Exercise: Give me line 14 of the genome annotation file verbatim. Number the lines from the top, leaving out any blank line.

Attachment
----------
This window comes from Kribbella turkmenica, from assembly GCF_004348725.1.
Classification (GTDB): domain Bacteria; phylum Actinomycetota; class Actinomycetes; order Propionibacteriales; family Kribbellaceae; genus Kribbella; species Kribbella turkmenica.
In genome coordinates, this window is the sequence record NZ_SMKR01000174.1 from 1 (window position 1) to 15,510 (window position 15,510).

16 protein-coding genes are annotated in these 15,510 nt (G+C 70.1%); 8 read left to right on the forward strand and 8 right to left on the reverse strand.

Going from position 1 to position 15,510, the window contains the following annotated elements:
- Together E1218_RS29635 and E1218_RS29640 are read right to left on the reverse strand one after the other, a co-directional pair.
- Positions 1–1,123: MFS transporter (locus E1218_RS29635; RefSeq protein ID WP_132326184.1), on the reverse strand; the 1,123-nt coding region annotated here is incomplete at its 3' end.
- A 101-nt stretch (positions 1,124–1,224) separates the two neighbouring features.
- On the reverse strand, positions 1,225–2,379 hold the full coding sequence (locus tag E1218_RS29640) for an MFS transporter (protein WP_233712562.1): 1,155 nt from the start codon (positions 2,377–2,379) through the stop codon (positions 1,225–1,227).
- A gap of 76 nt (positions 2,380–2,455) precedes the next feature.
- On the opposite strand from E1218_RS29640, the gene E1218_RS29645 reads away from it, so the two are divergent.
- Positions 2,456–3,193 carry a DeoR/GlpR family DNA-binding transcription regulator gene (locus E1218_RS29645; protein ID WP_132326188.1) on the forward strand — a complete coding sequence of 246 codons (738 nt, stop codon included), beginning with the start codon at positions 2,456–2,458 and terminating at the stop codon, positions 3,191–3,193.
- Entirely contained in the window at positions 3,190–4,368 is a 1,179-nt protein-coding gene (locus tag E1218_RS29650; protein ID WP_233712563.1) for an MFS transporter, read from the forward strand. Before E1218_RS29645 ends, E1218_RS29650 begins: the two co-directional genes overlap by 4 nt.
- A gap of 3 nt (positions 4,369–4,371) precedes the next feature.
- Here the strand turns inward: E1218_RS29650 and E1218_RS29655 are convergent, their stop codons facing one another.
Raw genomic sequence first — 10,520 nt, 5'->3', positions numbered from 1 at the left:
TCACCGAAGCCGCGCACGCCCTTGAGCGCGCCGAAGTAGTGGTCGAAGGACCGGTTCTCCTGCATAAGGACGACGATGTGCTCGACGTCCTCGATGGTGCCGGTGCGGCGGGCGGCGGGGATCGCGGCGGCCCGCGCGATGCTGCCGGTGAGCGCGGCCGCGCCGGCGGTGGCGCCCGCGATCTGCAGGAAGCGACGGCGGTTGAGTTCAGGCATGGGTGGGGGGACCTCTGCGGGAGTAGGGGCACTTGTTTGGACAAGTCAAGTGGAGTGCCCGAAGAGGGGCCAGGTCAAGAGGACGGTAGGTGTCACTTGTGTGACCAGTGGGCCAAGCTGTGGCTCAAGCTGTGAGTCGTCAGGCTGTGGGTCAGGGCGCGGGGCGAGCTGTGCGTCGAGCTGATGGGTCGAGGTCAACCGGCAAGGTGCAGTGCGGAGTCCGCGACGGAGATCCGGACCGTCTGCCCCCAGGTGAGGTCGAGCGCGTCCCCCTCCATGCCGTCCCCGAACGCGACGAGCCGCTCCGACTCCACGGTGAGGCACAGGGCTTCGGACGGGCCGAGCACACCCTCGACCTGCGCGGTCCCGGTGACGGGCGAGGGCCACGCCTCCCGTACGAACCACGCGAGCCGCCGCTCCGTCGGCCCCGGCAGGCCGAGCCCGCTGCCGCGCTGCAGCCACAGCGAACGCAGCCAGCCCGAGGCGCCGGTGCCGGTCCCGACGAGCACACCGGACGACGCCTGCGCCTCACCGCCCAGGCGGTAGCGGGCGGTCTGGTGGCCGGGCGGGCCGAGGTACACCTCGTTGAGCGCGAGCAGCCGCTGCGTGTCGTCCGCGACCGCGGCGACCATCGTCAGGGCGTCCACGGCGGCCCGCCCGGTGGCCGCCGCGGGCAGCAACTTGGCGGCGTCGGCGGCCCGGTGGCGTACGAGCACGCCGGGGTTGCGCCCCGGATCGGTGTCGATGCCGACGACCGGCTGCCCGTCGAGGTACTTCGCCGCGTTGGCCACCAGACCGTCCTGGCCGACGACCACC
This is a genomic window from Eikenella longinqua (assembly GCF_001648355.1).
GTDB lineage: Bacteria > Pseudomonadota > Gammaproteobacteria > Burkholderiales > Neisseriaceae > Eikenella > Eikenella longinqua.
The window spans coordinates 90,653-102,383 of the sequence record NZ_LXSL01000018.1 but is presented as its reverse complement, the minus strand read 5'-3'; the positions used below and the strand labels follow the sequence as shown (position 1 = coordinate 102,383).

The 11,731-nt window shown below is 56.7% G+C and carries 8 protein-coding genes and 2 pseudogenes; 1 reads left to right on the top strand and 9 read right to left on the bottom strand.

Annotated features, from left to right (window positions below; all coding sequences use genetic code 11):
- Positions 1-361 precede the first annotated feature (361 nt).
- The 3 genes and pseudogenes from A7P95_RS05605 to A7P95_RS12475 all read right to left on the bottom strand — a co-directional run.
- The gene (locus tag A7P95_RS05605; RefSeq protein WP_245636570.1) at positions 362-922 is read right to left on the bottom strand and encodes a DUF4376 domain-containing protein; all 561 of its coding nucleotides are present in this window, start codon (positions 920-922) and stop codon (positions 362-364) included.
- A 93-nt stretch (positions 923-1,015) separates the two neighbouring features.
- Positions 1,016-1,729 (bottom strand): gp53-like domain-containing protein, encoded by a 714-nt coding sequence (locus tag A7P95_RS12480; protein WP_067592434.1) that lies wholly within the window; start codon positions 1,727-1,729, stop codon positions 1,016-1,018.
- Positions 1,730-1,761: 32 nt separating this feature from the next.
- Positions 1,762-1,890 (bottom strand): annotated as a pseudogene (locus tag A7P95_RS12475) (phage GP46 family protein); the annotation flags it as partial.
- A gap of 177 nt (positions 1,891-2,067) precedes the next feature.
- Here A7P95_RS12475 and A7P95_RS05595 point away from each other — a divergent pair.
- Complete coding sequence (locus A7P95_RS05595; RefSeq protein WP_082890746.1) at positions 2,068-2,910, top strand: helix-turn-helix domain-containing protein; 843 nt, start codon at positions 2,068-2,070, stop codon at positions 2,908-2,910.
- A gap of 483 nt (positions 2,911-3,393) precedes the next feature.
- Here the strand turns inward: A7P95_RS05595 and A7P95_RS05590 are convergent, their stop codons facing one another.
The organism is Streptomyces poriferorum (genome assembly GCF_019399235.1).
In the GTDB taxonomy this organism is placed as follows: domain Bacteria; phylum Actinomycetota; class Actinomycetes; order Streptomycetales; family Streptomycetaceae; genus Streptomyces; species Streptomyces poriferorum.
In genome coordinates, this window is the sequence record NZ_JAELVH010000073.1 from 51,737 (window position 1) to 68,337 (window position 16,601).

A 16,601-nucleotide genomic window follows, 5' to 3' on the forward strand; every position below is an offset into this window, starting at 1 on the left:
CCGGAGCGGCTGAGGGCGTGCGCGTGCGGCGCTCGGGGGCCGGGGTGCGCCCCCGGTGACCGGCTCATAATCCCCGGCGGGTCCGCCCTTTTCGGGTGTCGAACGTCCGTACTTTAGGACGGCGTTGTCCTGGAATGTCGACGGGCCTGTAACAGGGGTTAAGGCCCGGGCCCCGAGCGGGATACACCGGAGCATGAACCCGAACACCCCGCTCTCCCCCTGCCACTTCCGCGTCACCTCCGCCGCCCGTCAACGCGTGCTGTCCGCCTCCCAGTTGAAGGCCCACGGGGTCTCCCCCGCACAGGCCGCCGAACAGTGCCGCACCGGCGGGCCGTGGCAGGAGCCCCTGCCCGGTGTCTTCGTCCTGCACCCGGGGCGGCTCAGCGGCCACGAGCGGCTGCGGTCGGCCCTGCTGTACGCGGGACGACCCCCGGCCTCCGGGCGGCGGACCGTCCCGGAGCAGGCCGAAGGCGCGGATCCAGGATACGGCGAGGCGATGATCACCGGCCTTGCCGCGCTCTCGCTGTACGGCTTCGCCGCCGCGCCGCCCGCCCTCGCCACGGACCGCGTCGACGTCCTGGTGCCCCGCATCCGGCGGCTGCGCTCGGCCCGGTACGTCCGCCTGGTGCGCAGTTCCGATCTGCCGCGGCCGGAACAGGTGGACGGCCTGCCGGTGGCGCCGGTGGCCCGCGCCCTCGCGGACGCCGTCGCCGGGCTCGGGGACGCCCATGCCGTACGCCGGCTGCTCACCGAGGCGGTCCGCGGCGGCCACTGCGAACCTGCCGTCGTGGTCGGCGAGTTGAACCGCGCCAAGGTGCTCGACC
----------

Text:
- A gap of 3 nt (positions 4,369–4,371) precedes the next feature.